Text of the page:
The article’s main themes were sincerity and commitment. Jota came across as the more impassioned of the two, speaking affectingly about his desire to be a success in English football. Eighteen months later, having grown used to his demonstrative traits and spikey competitiveness, that's something the game's public don't need to be told again. It's obviously important to Jota. This is a destination for him, not just a stop on the long road to somewhere else.

Perhaps this is where Wolves’ Portuguese project has been most successful. Talent identification is easy. What’s difficult – and what they have succeeded so overwhelmingly in doing – is finding the right people. That includes the way they perform on the field, of course, but also how invested they seem in the club’s ambition and how the team’s reputation appears to matter to them. There's never any noise from that squad. It doesn't rattle with the sound of ego or discontent, even when things aren't on a smooth upward curve.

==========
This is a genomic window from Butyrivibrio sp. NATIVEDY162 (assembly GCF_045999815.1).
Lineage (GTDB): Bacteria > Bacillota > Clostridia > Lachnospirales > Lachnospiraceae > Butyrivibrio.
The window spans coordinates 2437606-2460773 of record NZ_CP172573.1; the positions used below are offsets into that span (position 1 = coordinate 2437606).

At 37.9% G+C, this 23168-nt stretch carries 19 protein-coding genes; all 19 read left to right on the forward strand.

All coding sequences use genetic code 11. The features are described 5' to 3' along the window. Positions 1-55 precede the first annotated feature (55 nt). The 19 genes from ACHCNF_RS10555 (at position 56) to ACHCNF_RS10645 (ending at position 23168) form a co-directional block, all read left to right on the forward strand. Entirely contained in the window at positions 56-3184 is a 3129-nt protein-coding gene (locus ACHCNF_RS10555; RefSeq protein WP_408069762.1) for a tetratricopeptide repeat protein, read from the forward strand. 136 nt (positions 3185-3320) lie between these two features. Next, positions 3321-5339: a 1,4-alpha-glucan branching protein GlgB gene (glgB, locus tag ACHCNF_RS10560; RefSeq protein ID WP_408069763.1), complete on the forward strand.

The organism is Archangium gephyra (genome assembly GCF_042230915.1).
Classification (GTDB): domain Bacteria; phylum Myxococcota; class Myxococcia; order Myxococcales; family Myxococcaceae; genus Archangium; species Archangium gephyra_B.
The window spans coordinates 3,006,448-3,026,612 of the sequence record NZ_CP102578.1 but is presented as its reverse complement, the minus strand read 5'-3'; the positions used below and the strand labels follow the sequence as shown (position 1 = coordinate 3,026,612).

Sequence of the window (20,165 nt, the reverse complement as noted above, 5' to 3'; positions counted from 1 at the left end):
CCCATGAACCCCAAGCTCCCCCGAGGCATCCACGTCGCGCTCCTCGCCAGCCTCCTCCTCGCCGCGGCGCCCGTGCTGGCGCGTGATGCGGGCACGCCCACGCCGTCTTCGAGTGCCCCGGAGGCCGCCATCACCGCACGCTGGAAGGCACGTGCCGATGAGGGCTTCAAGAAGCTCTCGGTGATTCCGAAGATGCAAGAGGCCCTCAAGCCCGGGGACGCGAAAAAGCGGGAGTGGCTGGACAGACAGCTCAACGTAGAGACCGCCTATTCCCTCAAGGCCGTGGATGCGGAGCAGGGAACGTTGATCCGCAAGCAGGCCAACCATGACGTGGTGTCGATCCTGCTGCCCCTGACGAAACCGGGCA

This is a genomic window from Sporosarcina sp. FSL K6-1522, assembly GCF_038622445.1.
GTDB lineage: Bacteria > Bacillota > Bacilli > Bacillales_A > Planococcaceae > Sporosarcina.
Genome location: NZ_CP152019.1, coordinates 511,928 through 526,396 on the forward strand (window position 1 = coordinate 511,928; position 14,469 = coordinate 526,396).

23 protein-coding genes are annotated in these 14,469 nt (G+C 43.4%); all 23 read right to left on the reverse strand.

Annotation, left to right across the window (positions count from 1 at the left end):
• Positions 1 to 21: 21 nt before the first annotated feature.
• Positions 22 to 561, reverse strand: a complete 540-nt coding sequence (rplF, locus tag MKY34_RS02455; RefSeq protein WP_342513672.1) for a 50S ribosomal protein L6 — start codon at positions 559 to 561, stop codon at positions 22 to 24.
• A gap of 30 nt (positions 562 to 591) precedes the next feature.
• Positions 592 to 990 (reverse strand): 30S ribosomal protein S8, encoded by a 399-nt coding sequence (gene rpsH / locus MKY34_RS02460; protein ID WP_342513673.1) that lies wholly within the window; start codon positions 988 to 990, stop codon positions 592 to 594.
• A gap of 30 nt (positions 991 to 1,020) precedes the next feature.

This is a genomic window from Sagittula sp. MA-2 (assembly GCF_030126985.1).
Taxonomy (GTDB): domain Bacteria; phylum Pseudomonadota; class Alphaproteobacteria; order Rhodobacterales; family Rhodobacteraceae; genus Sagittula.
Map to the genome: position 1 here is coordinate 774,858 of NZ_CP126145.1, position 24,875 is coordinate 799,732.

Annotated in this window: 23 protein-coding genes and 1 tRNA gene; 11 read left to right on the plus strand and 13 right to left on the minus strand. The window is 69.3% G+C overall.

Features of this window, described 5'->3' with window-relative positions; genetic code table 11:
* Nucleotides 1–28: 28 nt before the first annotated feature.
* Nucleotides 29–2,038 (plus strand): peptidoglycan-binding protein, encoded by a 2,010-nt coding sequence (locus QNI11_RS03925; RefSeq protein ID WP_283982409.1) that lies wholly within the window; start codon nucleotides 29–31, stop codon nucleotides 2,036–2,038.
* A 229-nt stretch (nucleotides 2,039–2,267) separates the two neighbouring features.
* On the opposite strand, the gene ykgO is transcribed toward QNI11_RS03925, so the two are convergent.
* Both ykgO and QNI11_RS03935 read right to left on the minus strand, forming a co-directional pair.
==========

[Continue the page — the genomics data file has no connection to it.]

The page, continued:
That shouldn't be underestimated; it's an incredibly difficult balance to find. This side's progress has been serene, and that's depended on equal parts ability and attitude, but those are complicated ratios which a lot of clubs are flummoxed by.

On Sunday, Wolves beat Tottenham in North London. It was no new landmark, because they beat a far better Spurs side last season at Wembley, and by a wider margin. It was notable for two moments, though. The first was Jota’s goal which, with its clever run and back-post finish, was strangely similar to the first he ever scored for the club, against Hull City in the Championship, all the way back in August 2017.

The second was the run which led to Raul Jimenez’s winning goal. What a brilliant bit of play. There’s no metric which measures the impact of a run and pass like that but, at best estimate, Jota took six Tottenham players out of the game within seconds.

Startling as it was, it was still typical. What’s interesting about Jota is that he doesn’t have any clearly outstanding attributes. He isn’t unusually quick, he doesn’t have an array of skill, and he isn’t physically overwhelming. And yet he's often effective by producing moments which do seem to depend on rare abilities.